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KAREN AUSTIN

Obituary
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Karen Austin

Hattiesburg, MS

Karen Odell Austin was born August 12, 1944 in High Point, North Carolina, to John Watson Austin, Jr. and Frances Gordon Lindsay Austin. She died October 31, 2012 at age 68 at Wesley Medical Center in Hattiesburg. She is survived by sister Harriet Austin Mattes of High Point, N. C.; brother John T. Austin (Shauna) of Three Rivers, California; nephew Charles Wesley Mattes, III (Nikita), niece Anna Lynn Austin Qualey (Charles); a great nephew, 2 great nieces, and 7 cousins; and innumerable friends.

Karen graduated from High Point High School in 1962. She obtained degrees from Agnes Scott College in Decatur, Georgia (BA in 1966 with majors in French and Spanish), Middlebury College, Middlebury, Vermont (MA in 1967 in Spanish), and the University of Kentucky (PhD in 1977 in Spanish). She also spent a year at the University of Exeter, Exeter, England, as an Honorary Research Fellow in Spanish. She was an Instructor of French at Western Carolina University from 1967-1968.

In 1971 Karen joined the faculty of the Department of Foreign Languages at the University of Southern Mississippi. Four of her translations of the novels of Perez Galdos have been published. She remained at USM after her retirement as Professor Emerita in 1997, teaching as an Adjunct Professor until 2002. Almost from the time of her arrival on campus, she gained the love and respect of her colleagues and students, and that love and respect only increased during her tenure. Though she was active in many aspects of campus life, Karen focused primarily on her department and her students. She initiated the very popular and highly practical Spanish for Law Enforcement program. She spent a summer at the Federal Law Enforcement Training Center as a Spanish instructor participating in intensive law enforcement training. She was instrumental in developing the Master of Arts in the Teaching of Languages program which has attracted students from around the world to USM and serves as a model for now-similar programs across the country. An early proponent of study abroad programs, she encouraged her students to travel to Spain or Mexico or Costa Rica to improve their skills; those students fortunate enough to participate in programs led by Professor Austin herself returned home with memories to last a lifetime. In her campus classes she was both demanding and caring and always eager to help struggling students. In retirement she had a private business as a Spanish translator and also interpreted in the Federal Courts and volunteered as a translator for the Hattiesburg Police Department.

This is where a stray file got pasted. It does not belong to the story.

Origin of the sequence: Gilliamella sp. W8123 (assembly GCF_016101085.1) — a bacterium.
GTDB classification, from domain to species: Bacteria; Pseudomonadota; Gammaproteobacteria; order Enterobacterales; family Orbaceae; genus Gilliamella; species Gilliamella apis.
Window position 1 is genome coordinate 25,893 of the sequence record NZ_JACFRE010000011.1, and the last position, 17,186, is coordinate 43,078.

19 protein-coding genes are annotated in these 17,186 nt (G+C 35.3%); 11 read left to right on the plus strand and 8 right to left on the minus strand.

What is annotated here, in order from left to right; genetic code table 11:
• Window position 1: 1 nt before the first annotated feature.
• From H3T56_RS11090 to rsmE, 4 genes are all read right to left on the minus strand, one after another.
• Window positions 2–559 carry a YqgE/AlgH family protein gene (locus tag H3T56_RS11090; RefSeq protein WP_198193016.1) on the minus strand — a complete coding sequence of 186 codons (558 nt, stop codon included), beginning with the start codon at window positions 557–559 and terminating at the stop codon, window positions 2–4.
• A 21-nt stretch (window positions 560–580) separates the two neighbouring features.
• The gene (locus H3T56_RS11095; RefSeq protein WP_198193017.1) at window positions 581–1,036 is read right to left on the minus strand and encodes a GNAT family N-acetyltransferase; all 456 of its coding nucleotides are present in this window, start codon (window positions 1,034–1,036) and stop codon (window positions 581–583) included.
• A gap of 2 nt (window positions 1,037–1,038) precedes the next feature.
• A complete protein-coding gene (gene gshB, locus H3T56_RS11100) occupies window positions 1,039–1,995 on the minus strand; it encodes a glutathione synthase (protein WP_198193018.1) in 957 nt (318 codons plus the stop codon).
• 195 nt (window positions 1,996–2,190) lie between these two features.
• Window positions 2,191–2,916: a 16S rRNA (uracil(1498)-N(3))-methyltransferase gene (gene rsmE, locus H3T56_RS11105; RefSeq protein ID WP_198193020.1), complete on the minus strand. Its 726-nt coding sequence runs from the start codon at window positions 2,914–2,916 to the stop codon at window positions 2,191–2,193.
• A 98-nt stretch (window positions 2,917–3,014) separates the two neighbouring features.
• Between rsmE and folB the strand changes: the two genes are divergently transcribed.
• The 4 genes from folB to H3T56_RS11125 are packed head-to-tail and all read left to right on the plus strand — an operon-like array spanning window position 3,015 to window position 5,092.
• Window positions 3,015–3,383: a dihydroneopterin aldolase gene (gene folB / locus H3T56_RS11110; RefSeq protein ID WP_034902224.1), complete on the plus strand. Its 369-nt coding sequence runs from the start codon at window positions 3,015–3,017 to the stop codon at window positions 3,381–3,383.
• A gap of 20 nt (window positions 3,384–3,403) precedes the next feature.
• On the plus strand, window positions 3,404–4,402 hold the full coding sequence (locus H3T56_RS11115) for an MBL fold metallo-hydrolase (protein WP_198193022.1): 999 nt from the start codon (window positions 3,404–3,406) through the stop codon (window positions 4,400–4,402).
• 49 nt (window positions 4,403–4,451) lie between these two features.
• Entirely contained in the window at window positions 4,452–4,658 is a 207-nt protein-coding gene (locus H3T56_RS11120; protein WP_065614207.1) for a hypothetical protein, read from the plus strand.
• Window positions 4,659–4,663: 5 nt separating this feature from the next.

Karen loved and spoiled many personal dogs and did a weekly volunteer stint at the Thrift Shop of the Southern Pines Animal Shelter. She created a beautiful landscape on her Oak Grove property which hosted hordes of birds and other welcome creatures and she was a contributor to numerous environmental and animal welfare causes. She was especially generous to the land conservancy that helps preserve her family's farm in North Carolina where she grew up. She thoroughly enjoyed her travels, whether riding a camel down a volcano's crater, swimming with dolphins, planning trips to share with friends in Tuscany (having taught herself Italian), or going on family jaunts. At her death, she was orchestrating a family trip to Cuba.

She loved her family, pets and friends, especially those who took such good care of her in her last days. In her family's tradition, she donated her body to the University Medical Center at Jackson for student learning of another kind. She was adamant in her instructions that there was to be no funeral or memorial service, but friends are encouraged to get together in celebration of her good life and share their stories about her: Karen was a force to be reckoned with. In lieu of flowers, her family and friends would like to recommend gifts in her memory to Southern Pines Animal Shelter or their associated Spay/Neuter Clinic or to the Piedmont Land Conservancy (P. O. Box 4025, Greensboro, NC 27404).

Published in the Hattiesburg American on Nov. 6, 2012
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